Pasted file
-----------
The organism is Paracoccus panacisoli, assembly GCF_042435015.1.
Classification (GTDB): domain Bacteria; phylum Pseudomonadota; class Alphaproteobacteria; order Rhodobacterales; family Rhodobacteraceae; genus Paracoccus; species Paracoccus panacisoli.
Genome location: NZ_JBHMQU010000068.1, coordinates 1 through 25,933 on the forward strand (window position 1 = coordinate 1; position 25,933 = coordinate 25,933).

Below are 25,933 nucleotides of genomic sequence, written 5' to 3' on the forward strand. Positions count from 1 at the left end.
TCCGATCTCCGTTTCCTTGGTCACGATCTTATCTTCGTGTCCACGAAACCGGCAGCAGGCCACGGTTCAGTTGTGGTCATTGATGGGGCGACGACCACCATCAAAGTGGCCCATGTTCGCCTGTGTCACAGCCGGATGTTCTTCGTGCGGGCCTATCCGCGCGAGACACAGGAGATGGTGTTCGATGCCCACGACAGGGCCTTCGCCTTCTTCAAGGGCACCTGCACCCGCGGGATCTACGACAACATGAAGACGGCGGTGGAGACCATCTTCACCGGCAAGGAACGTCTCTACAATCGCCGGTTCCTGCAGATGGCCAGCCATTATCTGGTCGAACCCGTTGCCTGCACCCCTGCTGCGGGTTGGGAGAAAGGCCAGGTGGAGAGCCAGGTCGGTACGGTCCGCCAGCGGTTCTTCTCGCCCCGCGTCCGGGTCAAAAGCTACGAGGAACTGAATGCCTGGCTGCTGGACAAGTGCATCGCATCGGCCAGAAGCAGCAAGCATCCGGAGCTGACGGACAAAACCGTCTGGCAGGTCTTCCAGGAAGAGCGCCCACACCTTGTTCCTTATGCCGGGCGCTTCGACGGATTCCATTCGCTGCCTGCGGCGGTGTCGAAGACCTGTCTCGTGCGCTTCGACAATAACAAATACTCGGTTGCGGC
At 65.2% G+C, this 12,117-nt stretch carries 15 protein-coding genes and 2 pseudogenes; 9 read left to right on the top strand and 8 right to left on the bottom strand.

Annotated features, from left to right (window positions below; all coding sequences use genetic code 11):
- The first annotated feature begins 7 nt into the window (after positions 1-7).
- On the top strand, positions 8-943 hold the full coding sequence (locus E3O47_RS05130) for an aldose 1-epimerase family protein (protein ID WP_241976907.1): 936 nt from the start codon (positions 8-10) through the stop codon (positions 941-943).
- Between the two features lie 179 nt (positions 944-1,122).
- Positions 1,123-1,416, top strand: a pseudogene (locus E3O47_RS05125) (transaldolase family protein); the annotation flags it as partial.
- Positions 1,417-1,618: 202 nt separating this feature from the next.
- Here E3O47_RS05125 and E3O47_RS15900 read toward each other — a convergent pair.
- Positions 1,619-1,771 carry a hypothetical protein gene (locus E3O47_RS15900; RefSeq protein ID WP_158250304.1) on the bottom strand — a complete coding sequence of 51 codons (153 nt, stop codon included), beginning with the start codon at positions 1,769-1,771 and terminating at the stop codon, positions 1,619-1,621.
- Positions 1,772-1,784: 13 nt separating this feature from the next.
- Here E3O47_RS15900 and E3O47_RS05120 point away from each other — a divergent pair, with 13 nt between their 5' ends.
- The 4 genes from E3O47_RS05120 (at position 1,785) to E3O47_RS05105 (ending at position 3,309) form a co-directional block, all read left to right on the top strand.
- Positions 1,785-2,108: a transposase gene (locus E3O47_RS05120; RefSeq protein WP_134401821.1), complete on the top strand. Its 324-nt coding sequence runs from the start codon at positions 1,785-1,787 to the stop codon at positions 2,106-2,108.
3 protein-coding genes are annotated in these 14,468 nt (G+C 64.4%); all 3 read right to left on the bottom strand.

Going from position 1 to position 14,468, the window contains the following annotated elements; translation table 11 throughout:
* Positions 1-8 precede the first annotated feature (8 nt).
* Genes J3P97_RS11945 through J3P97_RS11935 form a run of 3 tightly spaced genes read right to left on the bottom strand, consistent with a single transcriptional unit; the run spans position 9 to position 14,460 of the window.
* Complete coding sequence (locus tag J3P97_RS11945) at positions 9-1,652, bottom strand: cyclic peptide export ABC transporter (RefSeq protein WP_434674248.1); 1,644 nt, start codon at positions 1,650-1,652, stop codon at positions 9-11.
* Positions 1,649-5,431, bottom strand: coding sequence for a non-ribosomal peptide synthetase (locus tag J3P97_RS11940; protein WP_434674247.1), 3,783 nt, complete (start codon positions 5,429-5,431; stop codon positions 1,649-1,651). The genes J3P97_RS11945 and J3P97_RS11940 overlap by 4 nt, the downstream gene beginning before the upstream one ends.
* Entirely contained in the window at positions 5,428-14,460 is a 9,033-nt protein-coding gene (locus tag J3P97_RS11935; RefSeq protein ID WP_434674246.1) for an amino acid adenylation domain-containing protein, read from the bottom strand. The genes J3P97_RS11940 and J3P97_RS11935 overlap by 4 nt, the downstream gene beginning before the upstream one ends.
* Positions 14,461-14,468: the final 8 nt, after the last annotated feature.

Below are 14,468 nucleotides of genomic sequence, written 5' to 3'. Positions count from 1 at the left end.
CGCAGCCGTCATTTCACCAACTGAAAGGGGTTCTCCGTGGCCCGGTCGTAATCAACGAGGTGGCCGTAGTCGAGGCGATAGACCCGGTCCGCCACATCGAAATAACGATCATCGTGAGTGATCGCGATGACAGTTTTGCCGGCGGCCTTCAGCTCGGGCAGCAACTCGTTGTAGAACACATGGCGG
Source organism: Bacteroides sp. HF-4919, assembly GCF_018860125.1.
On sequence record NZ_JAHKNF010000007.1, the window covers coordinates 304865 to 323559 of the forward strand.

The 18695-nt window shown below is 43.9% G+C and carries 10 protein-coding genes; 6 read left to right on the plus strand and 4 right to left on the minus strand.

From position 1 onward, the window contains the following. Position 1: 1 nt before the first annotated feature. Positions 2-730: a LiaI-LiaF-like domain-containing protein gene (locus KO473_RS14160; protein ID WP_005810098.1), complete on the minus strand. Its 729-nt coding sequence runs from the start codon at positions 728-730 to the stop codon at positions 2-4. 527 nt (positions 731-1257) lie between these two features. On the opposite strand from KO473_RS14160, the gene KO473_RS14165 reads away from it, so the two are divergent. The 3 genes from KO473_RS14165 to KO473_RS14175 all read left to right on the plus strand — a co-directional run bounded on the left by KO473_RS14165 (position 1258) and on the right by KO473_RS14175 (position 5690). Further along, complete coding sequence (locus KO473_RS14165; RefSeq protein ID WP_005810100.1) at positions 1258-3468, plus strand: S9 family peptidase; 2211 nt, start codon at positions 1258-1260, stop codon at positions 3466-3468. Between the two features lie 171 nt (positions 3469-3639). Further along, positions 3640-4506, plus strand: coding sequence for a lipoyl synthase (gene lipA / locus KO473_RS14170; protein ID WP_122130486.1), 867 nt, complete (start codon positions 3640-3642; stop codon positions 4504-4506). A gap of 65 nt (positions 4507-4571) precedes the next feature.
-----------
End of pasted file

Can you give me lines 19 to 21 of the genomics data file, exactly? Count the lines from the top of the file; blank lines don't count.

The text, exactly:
3 protein-coding genes are annotated in these 14,468 nt (G+C 64.4%); all 3 read right to left on the bottom strand.

Going from position 1 to position 14,468, the window contains the following annotated elements; translation table 11 throughout:
* Positions 1-8 precede the first annotated feature (8 nt).